June means summer. School’s out, and warm weather promises new adventures!
According to the American Academy of Ophthalmology, June is also Fireworks Eye Safety and Cataract Awareness Month. As you plan your Fourth of July celebrations, use this list to maintain your visual independence.
Take charge of your eye health, from fireworks injury prevention to recognizing the early signs of cataracts. Keep reading to learn twelve instructions to follow during fireworks eye safety and cataract awareness month!
Fireworks Eye Safety Awareness
Who doesn’t love fireworks? Though they’re bright, colorful, and exciting, fireworks are not toys but incendiary devices that can cause devastating eye injuries.
Out of all firework-related injuries, many affect the eyes. Reduce your risk by following these fireworks eye safety instructions.
Professional Fireworks Shows Safety
1. Don’t Cross Safety Barriers
Stepping over a rope or caution tape to get a better look isn’t worth putting yourself or your vision at risk.
2.View Fireworks From at Least 500 Feet Away
This may seem far away, but you’re there to see the burst of light above your head, not the lighting of the fuse. If any accidents occur, you’ll be well protected and still get a good view of the firework exploding high above.
3. Stay Away From Unexploded Fireworks
Just because a fuse didn’t light doesn’t mean that the firework is safe or a dud. The flammable materials have still been exposed to a flame and may be smoldering.
If you encounter unexploded fireworks, don’t touch them. Instead, contact the fire department or the police. Both are equipped to deal with unexploded materials.
Legally Purchased Fireworks Safety
4. Wear Protective Eyewear
Always use ANSI-approved protective eyewear. Choose glasses, goggles, or face shields labeled “ANSI Z87.1” These meet the American National Standards Institute, or ANSI, Z87.1 safety standard.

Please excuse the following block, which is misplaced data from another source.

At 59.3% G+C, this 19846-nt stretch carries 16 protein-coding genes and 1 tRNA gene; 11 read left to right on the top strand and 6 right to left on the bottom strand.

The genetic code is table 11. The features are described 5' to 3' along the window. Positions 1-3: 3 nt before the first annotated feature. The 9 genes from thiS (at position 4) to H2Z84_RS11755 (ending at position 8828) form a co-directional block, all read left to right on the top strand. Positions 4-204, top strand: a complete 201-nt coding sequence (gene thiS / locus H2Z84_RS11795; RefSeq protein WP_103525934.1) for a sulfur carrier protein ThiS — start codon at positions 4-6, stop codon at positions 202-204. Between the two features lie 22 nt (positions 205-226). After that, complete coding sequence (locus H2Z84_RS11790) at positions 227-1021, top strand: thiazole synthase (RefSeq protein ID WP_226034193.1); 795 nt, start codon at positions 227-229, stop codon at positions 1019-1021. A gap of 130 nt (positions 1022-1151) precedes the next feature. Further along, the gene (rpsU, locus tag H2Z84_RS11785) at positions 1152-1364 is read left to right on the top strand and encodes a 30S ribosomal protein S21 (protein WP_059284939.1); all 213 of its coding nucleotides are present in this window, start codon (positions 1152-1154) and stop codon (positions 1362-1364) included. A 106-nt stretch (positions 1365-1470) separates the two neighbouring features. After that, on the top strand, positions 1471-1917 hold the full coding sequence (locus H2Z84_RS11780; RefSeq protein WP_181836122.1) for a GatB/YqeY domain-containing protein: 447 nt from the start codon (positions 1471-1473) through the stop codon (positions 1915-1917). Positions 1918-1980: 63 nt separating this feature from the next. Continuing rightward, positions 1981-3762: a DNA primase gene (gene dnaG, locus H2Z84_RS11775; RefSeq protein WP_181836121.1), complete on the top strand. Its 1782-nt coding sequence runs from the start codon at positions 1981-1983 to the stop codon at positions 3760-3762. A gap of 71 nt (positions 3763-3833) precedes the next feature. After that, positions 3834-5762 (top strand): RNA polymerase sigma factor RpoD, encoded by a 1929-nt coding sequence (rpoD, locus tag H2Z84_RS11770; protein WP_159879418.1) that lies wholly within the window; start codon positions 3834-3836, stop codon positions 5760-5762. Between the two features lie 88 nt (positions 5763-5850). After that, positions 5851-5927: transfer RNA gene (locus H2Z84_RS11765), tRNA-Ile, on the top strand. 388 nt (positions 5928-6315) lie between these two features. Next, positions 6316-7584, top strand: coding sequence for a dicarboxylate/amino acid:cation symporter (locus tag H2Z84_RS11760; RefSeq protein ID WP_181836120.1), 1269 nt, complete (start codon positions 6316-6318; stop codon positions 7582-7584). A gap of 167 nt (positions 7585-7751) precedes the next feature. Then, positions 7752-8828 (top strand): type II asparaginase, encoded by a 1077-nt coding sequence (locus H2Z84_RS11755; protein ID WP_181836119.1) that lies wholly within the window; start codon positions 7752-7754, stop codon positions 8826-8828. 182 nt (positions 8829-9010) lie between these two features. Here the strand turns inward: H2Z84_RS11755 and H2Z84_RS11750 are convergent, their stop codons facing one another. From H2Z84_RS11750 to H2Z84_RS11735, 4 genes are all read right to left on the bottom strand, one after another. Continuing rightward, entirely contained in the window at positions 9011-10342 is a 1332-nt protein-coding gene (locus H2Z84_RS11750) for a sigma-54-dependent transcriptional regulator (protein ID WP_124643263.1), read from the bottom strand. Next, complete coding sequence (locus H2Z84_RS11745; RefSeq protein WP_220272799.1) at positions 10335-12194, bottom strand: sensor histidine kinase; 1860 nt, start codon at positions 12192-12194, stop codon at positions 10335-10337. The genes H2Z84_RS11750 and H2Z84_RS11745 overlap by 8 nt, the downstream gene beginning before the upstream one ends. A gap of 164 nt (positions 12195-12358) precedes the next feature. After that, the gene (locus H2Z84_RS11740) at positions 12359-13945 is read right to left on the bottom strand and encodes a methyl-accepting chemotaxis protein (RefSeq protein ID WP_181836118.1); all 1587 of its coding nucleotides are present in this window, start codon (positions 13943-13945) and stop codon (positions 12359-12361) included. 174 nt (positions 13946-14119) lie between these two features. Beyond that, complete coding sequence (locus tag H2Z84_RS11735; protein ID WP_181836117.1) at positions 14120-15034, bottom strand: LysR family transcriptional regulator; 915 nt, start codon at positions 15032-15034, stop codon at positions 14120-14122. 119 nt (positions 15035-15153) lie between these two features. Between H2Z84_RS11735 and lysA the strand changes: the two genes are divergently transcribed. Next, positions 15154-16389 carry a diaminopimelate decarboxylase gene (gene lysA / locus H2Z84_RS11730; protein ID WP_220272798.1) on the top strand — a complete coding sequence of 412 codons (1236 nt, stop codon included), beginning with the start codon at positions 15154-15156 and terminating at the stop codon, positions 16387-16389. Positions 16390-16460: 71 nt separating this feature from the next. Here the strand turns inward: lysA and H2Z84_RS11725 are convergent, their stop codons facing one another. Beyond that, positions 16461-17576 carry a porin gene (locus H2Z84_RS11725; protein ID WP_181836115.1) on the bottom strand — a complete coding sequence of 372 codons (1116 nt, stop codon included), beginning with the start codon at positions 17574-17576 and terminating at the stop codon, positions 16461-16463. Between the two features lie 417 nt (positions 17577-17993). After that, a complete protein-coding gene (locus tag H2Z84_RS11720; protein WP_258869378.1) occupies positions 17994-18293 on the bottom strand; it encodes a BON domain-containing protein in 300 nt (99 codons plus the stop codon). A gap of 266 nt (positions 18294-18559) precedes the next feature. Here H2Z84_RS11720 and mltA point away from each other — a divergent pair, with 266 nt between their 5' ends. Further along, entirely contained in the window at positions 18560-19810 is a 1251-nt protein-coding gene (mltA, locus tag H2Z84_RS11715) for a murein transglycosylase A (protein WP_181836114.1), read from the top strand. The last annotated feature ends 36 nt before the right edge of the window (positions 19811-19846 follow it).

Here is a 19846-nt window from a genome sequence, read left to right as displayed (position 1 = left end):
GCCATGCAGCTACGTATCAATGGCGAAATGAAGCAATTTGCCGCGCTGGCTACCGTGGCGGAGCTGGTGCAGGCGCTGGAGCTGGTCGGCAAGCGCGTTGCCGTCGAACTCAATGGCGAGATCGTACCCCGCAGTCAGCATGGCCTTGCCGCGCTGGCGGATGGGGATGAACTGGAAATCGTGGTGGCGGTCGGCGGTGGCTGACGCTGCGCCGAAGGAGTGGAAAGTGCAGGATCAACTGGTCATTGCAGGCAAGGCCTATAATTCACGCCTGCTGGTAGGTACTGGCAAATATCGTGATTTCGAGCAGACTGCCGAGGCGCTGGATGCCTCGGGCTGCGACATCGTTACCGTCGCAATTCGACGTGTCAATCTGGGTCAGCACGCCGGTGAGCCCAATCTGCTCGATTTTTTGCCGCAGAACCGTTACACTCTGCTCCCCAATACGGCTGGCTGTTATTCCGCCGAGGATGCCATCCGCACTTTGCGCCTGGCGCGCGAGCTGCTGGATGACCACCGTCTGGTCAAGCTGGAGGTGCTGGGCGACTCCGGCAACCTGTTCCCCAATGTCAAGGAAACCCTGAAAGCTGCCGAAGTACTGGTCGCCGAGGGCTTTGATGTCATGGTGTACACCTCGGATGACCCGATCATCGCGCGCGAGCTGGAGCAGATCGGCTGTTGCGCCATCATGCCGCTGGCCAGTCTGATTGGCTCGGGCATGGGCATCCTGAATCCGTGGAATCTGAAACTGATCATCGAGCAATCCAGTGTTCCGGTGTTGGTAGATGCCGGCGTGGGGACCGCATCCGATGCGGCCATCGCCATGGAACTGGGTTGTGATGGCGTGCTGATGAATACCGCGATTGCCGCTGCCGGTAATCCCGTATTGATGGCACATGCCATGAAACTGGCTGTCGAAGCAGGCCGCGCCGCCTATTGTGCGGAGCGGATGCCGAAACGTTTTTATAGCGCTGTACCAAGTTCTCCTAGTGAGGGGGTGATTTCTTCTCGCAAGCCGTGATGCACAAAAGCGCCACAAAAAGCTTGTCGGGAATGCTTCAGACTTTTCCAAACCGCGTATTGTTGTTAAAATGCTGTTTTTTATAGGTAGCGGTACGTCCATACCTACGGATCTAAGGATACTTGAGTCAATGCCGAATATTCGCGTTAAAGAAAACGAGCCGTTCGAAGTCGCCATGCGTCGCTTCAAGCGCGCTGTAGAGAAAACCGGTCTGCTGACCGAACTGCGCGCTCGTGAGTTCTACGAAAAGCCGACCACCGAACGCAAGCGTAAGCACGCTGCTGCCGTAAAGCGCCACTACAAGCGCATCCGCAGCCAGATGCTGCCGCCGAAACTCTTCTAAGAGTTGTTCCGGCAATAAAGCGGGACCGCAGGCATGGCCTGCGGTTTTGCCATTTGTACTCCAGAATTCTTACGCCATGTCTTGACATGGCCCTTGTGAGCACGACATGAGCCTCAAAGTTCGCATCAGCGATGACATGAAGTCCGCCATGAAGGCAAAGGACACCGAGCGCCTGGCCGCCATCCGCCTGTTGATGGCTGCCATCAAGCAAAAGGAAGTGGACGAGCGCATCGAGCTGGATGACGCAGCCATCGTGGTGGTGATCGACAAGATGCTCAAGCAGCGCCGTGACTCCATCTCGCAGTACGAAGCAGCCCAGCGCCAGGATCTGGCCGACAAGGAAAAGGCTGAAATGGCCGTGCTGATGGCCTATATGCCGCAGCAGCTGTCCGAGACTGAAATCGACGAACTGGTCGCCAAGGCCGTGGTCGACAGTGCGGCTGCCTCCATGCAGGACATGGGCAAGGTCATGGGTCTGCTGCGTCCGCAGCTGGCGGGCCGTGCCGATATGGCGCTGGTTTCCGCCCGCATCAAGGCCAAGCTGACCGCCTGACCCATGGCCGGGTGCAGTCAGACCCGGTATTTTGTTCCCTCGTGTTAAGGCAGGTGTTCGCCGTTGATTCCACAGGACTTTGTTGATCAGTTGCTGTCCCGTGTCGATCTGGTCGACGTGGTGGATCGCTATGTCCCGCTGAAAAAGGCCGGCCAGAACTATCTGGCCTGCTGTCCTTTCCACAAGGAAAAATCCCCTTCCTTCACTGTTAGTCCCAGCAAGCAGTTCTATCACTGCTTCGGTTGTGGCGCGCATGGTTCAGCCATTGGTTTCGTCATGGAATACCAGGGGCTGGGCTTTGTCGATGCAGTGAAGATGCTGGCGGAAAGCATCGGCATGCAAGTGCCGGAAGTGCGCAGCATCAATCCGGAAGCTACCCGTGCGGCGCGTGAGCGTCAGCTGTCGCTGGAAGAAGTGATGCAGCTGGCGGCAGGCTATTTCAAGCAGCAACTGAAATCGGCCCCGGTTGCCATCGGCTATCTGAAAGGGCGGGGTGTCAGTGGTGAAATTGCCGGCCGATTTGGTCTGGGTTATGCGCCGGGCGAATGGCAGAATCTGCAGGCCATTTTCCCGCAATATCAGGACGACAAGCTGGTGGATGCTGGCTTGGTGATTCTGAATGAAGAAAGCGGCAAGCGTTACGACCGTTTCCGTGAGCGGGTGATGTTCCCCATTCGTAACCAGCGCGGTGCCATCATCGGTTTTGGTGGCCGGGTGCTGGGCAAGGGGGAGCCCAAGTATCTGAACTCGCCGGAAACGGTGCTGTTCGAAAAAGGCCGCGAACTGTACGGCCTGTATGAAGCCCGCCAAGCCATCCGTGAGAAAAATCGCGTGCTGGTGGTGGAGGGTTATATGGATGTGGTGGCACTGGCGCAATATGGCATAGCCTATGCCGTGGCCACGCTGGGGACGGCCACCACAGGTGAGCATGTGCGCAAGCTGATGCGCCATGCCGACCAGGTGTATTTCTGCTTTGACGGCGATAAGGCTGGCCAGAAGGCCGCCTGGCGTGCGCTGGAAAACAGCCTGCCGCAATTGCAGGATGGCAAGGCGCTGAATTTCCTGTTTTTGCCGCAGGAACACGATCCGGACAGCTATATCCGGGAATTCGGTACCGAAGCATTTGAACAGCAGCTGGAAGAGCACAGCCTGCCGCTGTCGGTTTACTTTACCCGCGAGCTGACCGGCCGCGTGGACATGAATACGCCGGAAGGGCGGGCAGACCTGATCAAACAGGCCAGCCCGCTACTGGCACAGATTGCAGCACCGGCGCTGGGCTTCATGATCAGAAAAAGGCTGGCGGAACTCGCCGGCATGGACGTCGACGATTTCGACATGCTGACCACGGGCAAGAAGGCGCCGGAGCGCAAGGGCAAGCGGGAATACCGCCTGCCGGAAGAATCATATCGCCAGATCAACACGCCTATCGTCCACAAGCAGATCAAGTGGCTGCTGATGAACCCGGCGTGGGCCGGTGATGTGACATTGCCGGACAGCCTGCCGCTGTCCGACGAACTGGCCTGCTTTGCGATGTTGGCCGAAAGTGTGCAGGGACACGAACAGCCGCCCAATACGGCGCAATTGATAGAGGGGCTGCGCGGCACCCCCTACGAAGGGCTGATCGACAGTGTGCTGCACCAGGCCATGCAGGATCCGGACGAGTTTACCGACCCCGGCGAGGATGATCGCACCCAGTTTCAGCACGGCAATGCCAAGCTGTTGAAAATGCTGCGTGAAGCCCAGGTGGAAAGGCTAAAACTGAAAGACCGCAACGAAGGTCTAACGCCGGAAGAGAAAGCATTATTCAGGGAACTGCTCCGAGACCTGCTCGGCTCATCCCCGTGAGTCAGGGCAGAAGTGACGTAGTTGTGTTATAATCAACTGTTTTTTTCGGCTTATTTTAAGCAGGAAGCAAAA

5. Set Off Fireworks Outdoors in a Clear Area
Make sure you’re far away from houses, dry leaves, grass, or other flammable materials.
6. Have a Water Bucket Ready
Keep a bucket of water close for emergencies and for dud fireworks.
7. Beware of Duds
If any fireworks don’t ignite or malfunction, these duds are still dangerous. Drench them in water and throw them away.
8. Stand Back and Keep Your Body Parts Away
When lighting a firework, don’t bend or lean over it. This includes any body parts like hands, arms, and head.
Children and Fireworks Safety
8. Be Careful With Sparklers
Young children should not hold or touch sparklers as they burn at over two thousand degrees Fahrenheit. Studies indicate over a thousand sparkler injuries occur annually.
These are not safe alternatives to fireworks and must be used with caution with older children.
9. Don’t Let Children Handle Fireworks
Children aged fifteen and under represent a large number of the total injuries. Half of the injuries requiring an ER visit happened to people aged twenty or younger.
Cataracts are the clouding of the eye’s clear lens and cause blurry vision. They naturally develop due to age or a previous eye injury.
Cataract surgery removes the cloudy lens and replaces it, resulting in restored vision. If left untreated, cataracts can cause severe vision loss.
Cataracts are easily treated. It is essential to have your eye doctor monitor them to determine when surgery is warranted.
Cataract Early Detection Safety
10. Watch For Symptoms
They include cloudy, blurred, or dim vision. You may also notice difficulty seeing at night, glare or halos around lights, faded or yellowed vision, or double vision.
11. See Your Eye Doctor
It is important to have your eye doctor monitor your cataracts as they progress. Your eye doctor will recommend cataract surgery when they begin to impact your quality of life.
12. Schedule Regular Eye Exams.
It’s an easy way to protect your vision.
Do you want to learn more about how you can prevent eye-related injuries from fireworks or get your eyes examined for cataracts? Schedule an appointment at Eyecare Medical Group in Portland, ME, today!